The CCLME already has MPAs, coastal management plans, and fishery management councils. MPAs, which come in various forms including no-take areas, limited takes areas, and educational areas, might allow some adaption to OAH. For example, species that occur in areas that already have high rates of OAH may have a higher tolerance to ocean acidification, and an MPA in this area could help these species adapt to change.

Current coastal management plans can integrate OAH into decisions by conducting research, protecting certain areas, informing locals of action plans, and improving  overall understanding of the issue. For example, seagrass and kelp beds can protect habitats and maintain local pH through carbon assimilation and sequestration. This type of research will hopefully help decrease some of the impacts of ocean acidification.

Image 2: Harvesting kelp to remove CO2 from the CCLME. Retrieved from:

Fisheries managers are also working to manage under a changing climate. During the Pacific Fishery Management Council meeting in 2013, an ecosystem-based management plan was adopted. This plan aims to “sustain the full range of functional groups in the fisheries ecosystem, account for key processes and feedbacks, and allow consideration of more environmental variables and uncertainties” (Klinger et al. 2017). Although improvements have been made, a better understanding of OAH impacts by all policy makers and stakeholders is needed. This can be done by holding meetings open for all and communicating research findings more clearly to the public. 

Every time I get on an airplane I ask myself if the trip is really worth it

– Dr. Klinger

So what can you, the reader, do? After listening to Dr. Klinger’s lecture we thought to ourselves about ways individuals can address changing ocean chemistry, and asked Dr. Klinger if she had any ideas. She said as individuals we need to reduce anthropogenic carbon emissions by learning about our carbon footprint and making differences in our daily lifestyles. “Every time I get on an airplane I ask myself if the trip is really worth it”, says Dr. Klinger. She mentioned that she is starting to make changes in her own life, like riding her bike to work everyday.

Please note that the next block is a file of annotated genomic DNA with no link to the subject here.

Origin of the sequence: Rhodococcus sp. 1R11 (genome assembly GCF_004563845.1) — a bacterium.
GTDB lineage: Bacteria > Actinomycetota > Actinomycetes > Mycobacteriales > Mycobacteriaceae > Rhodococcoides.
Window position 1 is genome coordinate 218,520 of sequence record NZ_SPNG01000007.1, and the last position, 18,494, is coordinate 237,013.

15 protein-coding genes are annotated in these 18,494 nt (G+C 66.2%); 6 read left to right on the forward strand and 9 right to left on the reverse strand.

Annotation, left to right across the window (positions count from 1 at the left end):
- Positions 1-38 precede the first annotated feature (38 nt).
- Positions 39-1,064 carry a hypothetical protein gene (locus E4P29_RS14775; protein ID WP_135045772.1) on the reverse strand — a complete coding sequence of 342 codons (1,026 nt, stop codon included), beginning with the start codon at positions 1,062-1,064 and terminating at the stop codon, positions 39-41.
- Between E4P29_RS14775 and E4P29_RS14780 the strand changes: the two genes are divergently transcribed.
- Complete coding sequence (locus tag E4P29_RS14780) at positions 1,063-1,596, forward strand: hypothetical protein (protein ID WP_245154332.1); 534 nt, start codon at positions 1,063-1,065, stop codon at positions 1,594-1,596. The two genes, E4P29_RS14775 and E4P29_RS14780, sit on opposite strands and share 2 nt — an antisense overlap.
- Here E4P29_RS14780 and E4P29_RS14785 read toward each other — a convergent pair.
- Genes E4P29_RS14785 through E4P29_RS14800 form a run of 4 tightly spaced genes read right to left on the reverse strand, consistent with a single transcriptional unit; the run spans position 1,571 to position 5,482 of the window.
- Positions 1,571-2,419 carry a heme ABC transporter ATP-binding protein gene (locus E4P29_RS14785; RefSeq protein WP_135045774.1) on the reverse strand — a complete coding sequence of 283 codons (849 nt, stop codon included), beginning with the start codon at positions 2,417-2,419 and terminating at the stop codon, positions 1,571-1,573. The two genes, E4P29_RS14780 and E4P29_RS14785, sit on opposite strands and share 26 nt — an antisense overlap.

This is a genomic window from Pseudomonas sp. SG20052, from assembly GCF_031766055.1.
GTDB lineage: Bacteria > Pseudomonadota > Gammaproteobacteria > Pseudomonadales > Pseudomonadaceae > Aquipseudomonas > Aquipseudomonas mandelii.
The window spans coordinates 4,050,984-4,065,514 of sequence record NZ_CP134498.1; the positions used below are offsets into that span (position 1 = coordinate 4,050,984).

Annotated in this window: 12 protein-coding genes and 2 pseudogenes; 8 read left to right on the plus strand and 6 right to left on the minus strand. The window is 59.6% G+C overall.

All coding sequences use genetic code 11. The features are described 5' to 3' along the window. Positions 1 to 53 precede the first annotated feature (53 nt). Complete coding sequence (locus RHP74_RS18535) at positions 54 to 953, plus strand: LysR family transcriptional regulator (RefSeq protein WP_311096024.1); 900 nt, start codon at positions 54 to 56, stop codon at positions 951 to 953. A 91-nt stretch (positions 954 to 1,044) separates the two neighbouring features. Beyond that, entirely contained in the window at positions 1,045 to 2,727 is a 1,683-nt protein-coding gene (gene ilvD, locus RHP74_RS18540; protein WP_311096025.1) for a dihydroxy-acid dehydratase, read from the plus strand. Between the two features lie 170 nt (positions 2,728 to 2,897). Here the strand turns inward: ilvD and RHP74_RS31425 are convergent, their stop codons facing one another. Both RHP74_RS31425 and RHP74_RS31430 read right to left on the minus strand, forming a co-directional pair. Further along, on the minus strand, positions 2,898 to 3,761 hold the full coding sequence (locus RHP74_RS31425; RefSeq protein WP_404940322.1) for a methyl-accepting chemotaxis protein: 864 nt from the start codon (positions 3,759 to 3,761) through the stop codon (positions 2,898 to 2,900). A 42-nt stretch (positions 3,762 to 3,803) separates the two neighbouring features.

With continued research by scientists including Dr. Terrie Klinger, and passion from students in the Bevan Series, we can help to educate and generate political action around the issues of global oceanic change.

Relevant further readings: Pacific Coast Fishery Ecosystem Plan


Bednaršek  N, et al.  2014.  Dissolution  dominating  calcification process  in  polar  pteropods  close  to the point of aragonite undersaturation. PLOS ONE 9 (art. e109183).

Cayla Dengate. “Lobsters and Oysters Are at Risk From Ocean Acidification, Not to Mention the Great Barrier Reef.” Huffington Post, May 4, 2016.

George N. Somero, Jody M. Beers, Francis Chan, Tessa M. Hill, Terrie Klinger, Steven Y. Litvin; (2016). What Changes in the Carbonate System, Oxygen, and Temperature Portend for the Northeastern Pacific Ocean: A Physiological Perspective, BioScience, Volume 66, Issue 1, Pages 14–26,

Hypoxia. NOAA. Retrieved January 31, 2018, from

Klinger, T et al. 2017. Using integrated, ecosystem-level management to address intensifying ocean acidification and hypoxia in the California Current large marine ecosystem. Elem Sci Anth, 5: 16, DOI:

Ocean Acidification: The Other Carbon Dioxide Problem. PMEL Carbon Program. NOAA. Retrieved January 31, 2018, from

Rosa, R., & Seibel, B. A. (2008). Synergistic effects of climate-related variables suggest future physiological impairment in a top oceanic predator. Proceedings of the National Academy of Sciences of the United States of America, 105(52), 20776–20780.

Somero, G et al. 2016. What changes in the carbonate system, oxygen, and temperature portend for the Northeastern Pacific Ocean: A physiological perspective. BioScience, 66: 1, DOI:

UW Faculty: Terrie Klinger. School of Marine and Environmental Affairs University of Washington. Retrieved January 31, 2018, from